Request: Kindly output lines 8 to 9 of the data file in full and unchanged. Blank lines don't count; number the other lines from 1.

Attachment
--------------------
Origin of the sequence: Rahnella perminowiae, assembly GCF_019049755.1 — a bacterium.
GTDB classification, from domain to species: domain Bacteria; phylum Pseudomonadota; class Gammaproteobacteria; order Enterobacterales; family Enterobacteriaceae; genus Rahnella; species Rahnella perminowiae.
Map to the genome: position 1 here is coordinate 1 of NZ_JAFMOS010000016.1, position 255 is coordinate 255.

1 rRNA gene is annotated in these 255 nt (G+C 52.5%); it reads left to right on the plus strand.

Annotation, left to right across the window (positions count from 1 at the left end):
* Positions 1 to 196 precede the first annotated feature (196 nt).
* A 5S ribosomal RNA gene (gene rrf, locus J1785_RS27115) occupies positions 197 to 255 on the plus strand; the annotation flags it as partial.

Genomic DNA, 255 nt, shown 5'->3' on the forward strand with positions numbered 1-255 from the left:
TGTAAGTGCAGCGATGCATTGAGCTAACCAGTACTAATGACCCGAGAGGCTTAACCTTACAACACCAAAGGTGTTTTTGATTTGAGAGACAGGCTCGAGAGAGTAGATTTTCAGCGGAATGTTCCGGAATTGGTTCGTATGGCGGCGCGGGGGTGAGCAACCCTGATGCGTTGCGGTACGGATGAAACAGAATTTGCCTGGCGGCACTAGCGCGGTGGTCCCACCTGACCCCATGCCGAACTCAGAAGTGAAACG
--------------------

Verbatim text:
Genomic DNA, 255 nt, shown 5'->3' on the forward strand with positions numbered 1-255 from the left:
TGTAAGTGCAGCGATGCATTGAGCTAACCAGTACTAATGACCCGAGAGGCTTAACCTTACAACACCAAAGGTGTTTTTGATTTGAGAGACAGGCTCGAGAGAGTAGATTTTCAGCGGAATGTTCCGGAATTGGTTCGTATGGCGGCGCGGGGGTGAGCAACCCTGATGCGTTGCGGTACGGATGAAACAGAATTTGCCTGGCGGCACTAGCGCGGTGGTCCCACCTGACCCCATGCCGAACTCAGAAGTGAAACG